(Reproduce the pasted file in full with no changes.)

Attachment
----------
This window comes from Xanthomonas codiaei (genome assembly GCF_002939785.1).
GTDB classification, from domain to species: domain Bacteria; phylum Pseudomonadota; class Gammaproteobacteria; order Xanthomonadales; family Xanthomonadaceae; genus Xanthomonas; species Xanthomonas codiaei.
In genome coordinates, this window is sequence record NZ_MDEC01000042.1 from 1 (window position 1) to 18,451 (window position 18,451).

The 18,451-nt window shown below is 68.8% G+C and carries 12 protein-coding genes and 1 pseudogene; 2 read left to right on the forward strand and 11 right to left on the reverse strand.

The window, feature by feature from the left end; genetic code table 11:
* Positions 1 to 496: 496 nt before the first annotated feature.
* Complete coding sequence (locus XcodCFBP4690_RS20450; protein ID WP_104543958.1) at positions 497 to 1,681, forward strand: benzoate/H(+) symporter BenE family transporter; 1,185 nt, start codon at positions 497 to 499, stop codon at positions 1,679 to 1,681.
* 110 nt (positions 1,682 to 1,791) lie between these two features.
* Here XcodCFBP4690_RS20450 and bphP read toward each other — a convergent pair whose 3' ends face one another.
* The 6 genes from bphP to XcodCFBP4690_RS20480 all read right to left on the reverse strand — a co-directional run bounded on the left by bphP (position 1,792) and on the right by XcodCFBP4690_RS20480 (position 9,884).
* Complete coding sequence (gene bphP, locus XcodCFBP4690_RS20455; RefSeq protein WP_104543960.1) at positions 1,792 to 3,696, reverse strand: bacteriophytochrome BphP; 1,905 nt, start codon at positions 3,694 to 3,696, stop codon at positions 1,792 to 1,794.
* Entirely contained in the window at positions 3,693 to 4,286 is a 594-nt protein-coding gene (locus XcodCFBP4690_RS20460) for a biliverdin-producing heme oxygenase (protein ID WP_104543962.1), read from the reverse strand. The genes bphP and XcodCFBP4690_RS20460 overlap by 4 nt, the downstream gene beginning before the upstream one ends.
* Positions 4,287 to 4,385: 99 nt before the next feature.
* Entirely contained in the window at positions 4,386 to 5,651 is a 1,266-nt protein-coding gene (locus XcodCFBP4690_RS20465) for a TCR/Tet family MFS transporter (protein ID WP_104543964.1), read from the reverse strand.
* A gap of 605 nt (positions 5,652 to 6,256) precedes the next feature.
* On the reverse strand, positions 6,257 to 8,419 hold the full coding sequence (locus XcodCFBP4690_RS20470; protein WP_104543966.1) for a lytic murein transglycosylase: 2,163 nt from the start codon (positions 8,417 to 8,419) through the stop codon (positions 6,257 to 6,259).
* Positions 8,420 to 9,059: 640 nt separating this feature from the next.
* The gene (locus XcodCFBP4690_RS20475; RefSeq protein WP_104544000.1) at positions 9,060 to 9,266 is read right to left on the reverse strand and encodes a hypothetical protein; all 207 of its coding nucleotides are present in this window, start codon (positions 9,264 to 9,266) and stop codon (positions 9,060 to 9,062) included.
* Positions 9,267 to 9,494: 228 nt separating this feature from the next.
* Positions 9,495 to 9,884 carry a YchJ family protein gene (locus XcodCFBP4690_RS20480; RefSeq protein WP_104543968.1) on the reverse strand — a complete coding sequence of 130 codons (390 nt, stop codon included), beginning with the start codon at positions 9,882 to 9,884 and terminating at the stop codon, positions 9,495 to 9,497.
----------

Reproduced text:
This window comes from Xanthomonas codiaei (genome assembly GCF_002939785.1).
GTDB classification, from domain to species: domain Bacteria; phylum Pseudomonadota; class Gammaproteobacteria; order Xanthomonadales; family Xanthomonadaceae; genus Xanthomonas; species Xanthomonas codiaei.
In genome coordinates, this window is sequence record NZ_MDEC01000042.1 from 1 (window position 1) to 18,451 (window position 18,451).

The 18,451-nt window shown below is 68.8% G+C and carries 12 protein-coding genes and 1 pseudogene; 2 read left to right on the forward strand and 11 right to left on the reverse strand.

The window, feature by feature from the left end; genetic code table 11:
* Positions 1 to 496: 496 nt before the first annotated feature.
* Complete coding sequence (locus XcodCFBP4690_RS20450; protein ID WP_104543958.1) at positions 497 to 1,681, forward strand: benzoate/H(+) symporter BenE family transporter; 1,185 nt, start codon at positions 497 to 499, stop codon at positions 1,679 to 1,681.
* 110 nt (positions 1,682 to 1,791) lie between these two features.
* Here XcodCFBP4690_RS20450 and bphP read toward each other — a convergent pair whose 3' ends face one another.
* The 6 genes from bphP to XcodCFBP4690_RS20480 all read right to left on the reverse strand — a co-directional run bounded on the left by bphP (position 1,792) and on the right by XcodCFBP4690_RS20480 (position 9,884).
* Complete coding sequence (gene bphP, locus XcodCFBP4690_RS20455; RefSeq protein WP_104543960.1) at positions 1,792 to 3,696, reverse strand: bacteriophytochrome BphP; 1,905 nt, start codon at positions 3,694 to 3,696, stop codon at positions 1,792 to 1,794.
* Entirely contained in the window at positions 3,693 to 4,286 is a 594-nt protein-coding gene (locus XcodCFBP4690_RS20460) for a biliverdin-producing heme oxygenase (protein ID WP_104543962.1), read from the reverse strand. The genes bphP and XcodCFBP4690_RS20460 overlap by 4 nt, the downstream gene beginning before the upstream one ends.
* Positions 4,287 to 4,385: 99 nt before the next feature.
* Entirely contained in the window at positions 4,386 to 5,651 is a 1,266-nt protein-coding gene (locus XcodCFBP4690_RS20465) for a TCR/Tet family MFS transporter (protein ID WP_104543964.1), read from the reverse strand.
* A gap of 605 nt (positions 5,652 to 6,256) precedes the next feature.
* On the reverse strand, positions 6,257 to 8,419 hold the full coding sequence (locus XcodCFBP4690_RS20470; protein WP_104543966.1) for a lytic murein transglycosylase: 2,163 nt from the start codon (positions 8,417 to 8,419) through the stop codon (positions 6,257 to 6,259).
* Positions 8,420 to 9,059: 640 nt separating this feature from the next.
* The gene (locus XcodCFBP4690_RS20475; RefSeq protein WP_104544000.1) at positions 9,060 to 9,266 is read right to left on the reverse strand and encodes a hypothetical protein; all 207 of its coding nucleotides are present in this window, start codon (positions 9,264 to 9,266) and stop codon (positions 9,060 to 9,062) included.
* Positions 9,267 to 9,494: 228 nt separating this feature from the next.
* Positions 9,495 to 9,884 carry a YchJ family protein gene (locus XcodCFBP4690_RS20480; RefSeq protein WP_104543968.1) on the reverse strand — a complete coding sequence of 130 codons (390 nt, stop codon included), beginning with the start codon at positions 9,882 to 9,884 and terminating at the stop codon, positions 9,495 to 9,497.